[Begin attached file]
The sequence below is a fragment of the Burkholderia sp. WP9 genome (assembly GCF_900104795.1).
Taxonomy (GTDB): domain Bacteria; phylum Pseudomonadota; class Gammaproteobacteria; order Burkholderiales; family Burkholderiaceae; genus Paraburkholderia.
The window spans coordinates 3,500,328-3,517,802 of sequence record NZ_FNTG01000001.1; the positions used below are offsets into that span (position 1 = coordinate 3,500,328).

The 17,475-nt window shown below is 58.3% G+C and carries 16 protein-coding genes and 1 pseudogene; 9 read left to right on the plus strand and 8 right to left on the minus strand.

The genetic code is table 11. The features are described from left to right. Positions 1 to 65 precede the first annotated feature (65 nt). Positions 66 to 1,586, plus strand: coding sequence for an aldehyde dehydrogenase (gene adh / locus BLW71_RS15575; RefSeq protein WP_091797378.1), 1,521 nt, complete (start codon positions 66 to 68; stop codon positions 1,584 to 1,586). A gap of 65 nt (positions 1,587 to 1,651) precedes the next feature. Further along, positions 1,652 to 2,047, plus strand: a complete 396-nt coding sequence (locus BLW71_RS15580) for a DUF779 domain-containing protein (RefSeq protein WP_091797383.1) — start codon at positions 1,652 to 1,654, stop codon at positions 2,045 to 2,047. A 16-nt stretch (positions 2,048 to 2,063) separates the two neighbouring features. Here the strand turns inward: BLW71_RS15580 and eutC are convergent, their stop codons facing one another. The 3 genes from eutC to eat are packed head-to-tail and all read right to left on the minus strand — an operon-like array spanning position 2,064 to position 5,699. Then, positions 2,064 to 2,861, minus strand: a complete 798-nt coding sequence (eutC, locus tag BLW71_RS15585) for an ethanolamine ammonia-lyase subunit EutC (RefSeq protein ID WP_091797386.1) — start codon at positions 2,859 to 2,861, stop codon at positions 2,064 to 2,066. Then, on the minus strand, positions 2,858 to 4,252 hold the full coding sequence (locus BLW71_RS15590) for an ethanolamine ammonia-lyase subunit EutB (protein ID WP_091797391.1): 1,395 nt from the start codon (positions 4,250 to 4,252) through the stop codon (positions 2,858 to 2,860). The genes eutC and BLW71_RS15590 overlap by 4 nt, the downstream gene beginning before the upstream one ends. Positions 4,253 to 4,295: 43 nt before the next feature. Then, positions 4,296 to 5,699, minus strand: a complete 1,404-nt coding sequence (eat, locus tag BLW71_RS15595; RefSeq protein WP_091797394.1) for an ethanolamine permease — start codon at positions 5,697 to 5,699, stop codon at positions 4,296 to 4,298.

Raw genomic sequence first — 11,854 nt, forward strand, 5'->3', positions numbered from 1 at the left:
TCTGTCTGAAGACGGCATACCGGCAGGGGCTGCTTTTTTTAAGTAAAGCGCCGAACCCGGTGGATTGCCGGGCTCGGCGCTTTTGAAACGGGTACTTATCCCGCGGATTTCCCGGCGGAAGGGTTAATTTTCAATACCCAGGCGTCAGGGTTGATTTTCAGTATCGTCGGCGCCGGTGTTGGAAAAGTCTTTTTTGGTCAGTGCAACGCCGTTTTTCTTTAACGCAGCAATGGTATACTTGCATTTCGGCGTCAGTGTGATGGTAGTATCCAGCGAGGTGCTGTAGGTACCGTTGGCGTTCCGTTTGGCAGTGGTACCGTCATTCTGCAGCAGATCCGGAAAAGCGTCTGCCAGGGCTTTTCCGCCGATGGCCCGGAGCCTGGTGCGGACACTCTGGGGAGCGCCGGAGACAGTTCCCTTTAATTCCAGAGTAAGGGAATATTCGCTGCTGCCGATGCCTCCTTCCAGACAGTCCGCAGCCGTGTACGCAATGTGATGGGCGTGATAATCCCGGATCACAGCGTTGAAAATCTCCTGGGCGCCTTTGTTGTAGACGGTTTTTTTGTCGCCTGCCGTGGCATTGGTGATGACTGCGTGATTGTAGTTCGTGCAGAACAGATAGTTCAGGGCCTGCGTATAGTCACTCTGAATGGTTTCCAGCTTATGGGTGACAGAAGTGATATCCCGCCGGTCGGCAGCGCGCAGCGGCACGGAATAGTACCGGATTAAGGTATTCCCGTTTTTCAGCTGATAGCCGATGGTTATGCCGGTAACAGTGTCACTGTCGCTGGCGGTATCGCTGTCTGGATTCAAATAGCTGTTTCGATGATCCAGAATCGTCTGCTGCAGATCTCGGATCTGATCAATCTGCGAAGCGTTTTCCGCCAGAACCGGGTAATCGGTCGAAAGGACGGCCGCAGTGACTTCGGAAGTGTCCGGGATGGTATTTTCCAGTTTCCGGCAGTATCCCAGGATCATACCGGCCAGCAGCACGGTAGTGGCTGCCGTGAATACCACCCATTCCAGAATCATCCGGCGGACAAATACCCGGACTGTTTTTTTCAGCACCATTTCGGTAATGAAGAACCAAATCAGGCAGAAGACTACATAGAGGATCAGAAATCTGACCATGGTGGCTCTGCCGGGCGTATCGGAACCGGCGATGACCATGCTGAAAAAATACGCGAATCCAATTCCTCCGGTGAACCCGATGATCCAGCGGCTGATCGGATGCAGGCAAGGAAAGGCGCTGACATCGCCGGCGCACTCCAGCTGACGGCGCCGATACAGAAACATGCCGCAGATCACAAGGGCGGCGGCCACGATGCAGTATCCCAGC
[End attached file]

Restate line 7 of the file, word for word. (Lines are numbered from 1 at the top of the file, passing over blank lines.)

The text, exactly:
TCTGTCTGAAGACGGCATACCGGCAGGGGCTGCTTTTTTTAAGTAAAGCGCCGAACCCGGTGGATTGCCGGGCTCGGCGCTTTTGAAACGGGTACTTATCCCGCGGATTTCCCGGCGGAAGGGTTAATTTTCAATACCCAGGCGTCAGGGTTGATTTTCAGTATCGTCGGCGCCGGTGTTGGAAAAGTCTTTTTTGGTCAGTGCAACGCCGTTTTTCTTTAACGCAGCAATGGTATACTTGCATTTCGGCGTCAGTGTGATGGTAGTATCCAGCGAGGTGCTGTAGGTACCGTTGGCGTTCCGTTTGGCAGTGGTACCGTCATTCTGCAGCAGATCCGGAAAAGCGTCTGCCAGGGCTTTTCCGCCGATGGCCCGGAGCCTGGTGCGGACACTCTGGGGAGCGCCGGAGACAGTTCCCTTTAATTCCAGAGTAAGGGAATATTCGCTGCTGCCGATGCCTCCTTCCAGACAGTCCGCAGCCGTGTACGCAATGTGATGGGCGTGATAATCCCGGATCACAGCGTTGAAAATCTCCTGGGCGCCTTTGTTGTAGACGGTTTTTTTGTCGCCTGCCGTGGCATTGGTGATGACTGCGTGATTGTAGTTCGTGCAGAACAGATAGTTCAGGGCCTGCGTATAGTCACTCTGAATGGTTTCCAGCTTATGGGTGACAGAAGTGATATCCCGCCGGTCGGCAGCGCGCAGCGGCACGGAATAGTACCGGATTAAGGTATTCCCGTTTTTCAGCTGATAGCCGATGGTTATGCCGGTAACAGTGTCACTGTCGCTGGCGGTATCGCTGTCTGGATTCAAATAGCTGTTTCGATGATCCAGAATCGTCTGCTGCAGATCTCGGATCTGATCAATCTGCGAAGCGTTTTCCGCCAGAACCGGGTAATCGGTCGAAAGGACGGCCGCAGTGACTTCGGAAGTGTCCGGGATGGTATTTTCCAGTTTCCGGCAGTATCCCAGGATCATACCGGCCAGCAGCACGGTAGTGGCTGCCGTGAATACCACCCATTCCAGAATCATCCGGCGGACAAATACCCGGACTGTTTTTTTCAGCACCATTTCGGTAATGAAGAACCAAATCAGGCAGAAGACTACATAGAGGATCAGAAATCTGACCATGGTGGCTCTGCCGGGCGTATCGGAACCGGCGATGACCATGCTGAAAAAATACGCGAATCCAATTCCTCCGGTGAACCCGATGATCCAGCGGCTGATCGGATGCAGGCAAGGAAAGGCGCTGACATCGCCGGCGCACTCCAGCTGACGGCGCCGATACAGAAACATGCCGCAGATCACAAGGGCGGCGGCCACGATGCAGTATCCCAGC